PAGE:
Leaving Snowgoose Way

98565909-01-altI bought a house in Meridian, Idaho five years ago, 2009 – rather a risky time to buy a home as the trajectory of the economy continued to descend. It was an out of character move that confounded many of my friends.  Not only for the location, but for the three car garage that was an astounding acquisition.  At approximately 825 square feet, it could easily be an apartment.

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Before I painted the walls.

Nonetheless, I stubbornly forged ahead, established a five-year plan to stay in the house, practice my handywoman skills, hope for an improved economy, and then sell.  I planned to use the money from the sale to buy a small cottage on the Washington coast.

As the economic downturn continued into a recession, near depression status, and the housing market bottomed out lower than expected, my five years turned to a ten-year plan. At times I wondered if I would ever get out of the house, perhaps stuck for a long time, and simply hoped to break even.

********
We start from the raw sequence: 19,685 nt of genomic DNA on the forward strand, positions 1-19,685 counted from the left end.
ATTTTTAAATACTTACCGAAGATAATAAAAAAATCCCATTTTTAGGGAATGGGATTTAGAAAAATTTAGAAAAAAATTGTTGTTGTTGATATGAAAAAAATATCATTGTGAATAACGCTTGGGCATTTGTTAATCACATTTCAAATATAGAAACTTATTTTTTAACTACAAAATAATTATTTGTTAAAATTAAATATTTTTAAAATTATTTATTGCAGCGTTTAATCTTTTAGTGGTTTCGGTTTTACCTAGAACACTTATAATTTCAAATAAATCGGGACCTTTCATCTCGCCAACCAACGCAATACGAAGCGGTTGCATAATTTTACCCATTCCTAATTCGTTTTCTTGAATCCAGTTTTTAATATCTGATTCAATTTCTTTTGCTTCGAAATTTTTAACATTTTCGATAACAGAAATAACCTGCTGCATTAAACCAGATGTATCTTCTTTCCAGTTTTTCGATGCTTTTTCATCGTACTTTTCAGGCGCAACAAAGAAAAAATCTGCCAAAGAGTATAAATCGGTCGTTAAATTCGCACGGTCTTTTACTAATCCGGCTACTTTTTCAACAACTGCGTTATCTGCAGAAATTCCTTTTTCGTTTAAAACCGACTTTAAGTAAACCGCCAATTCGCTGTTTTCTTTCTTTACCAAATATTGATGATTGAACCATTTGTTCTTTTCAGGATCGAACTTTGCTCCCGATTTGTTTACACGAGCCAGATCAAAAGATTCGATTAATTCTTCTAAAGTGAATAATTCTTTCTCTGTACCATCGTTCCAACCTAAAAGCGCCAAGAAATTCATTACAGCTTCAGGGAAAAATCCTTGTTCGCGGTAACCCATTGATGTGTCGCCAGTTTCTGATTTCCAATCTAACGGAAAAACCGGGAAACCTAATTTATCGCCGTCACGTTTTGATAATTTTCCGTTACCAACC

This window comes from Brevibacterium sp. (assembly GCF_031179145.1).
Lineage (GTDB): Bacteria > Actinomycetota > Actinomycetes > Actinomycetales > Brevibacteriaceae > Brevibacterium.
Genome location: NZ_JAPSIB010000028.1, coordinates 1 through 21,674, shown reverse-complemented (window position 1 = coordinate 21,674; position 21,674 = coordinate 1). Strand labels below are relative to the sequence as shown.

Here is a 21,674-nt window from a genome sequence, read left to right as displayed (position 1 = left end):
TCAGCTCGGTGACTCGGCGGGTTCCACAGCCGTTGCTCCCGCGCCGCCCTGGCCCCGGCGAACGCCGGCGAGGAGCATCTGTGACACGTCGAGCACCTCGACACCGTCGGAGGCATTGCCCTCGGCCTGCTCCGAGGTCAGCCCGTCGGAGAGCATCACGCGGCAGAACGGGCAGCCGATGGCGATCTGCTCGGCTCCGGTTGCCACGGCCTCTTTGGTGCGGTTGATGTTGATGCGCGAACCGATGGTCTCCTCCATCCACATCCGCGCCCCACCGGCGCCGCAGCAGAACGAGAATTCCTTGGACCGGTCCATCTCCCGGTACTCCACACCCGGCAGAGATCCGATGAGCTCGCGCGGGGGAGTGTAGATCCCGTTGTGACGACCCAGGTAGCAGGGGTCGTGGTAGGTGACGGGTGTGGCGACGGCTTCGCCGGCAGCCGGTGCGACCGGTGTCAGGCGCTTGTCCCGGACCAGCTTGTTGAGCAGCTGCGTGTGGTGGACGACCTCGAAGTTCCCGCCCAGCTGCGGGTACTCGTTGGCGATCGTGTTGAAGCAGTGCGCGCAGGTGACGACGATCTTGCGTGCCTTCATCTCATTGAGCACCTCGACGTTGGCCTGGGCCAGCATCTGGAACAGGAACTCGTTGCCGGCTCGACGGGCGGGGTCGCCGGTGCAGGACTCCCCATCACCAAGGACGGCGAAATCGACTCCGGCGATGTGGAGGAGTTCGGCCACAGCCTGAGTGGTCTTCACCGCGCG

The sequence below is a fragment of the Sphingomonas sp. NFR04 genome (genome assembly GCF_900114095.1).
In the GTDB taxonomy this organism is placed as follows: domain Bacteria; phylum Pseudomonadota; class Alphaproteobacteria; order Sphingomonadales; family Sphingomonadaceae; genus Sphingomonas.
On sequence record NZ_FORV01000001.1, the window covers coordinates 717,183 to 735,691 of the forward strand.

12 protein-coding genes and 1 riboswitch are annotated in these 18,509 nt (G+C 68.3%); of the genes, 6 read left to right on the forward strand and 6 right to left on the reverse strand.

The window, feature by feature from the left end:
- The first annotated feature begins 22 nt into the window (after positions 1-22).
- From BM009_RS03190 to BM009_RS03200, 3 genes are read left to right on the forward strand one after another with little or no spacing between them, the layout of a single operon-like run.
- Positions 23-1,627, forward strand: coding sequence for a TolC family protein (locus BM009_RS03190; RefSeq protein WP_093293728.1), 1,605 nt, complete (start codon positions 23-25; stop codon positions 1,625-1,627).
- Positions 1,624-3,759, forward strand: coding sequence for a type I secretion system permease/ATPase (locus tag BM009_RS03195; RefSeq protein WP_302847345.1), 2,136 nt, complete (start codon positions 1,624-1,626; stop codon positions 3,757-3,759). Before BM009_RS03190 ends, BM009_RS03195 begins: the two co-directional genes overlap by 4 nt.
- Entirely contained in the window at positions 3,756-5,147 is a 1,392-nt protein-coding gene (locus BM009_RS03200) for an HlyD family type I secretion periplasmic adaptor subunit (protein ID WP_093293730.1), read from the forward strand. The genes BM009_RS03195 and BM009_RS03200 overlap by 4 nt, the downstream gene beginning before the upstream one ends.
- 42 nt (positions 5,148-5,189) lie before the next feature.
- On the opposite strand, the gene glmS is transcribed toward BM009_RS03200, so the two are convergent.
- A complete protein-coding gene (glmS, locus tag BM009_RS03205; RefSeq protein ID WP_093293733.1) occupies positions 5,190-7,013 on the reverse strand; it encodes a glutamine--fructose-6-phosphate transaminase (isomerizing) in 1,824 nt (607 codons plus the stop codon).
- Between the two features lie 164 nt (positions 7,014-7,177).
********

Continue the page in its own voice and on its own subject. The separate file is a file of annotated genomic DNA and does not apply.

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Yes, I painted the wall blue!

However, surprisingly, at the five-year mark an improved, robust market began to emerge.  I was ready to sell and live in something smaller with less maintenance.  I wanted to use my time and money to travel, spend time with friends and family.

The process began with clearing everything out of the house to refurbish it with fresh paint and carpet.  Potential buyers could see the house clean and empty. Part of the task list involved finding a  home for ten-year old Miss Cleo cat, a stressful and sad situation that thankfully ended well.  After that ordeal, I vowed at some point in time to either foster older cats or try to take them on as pets.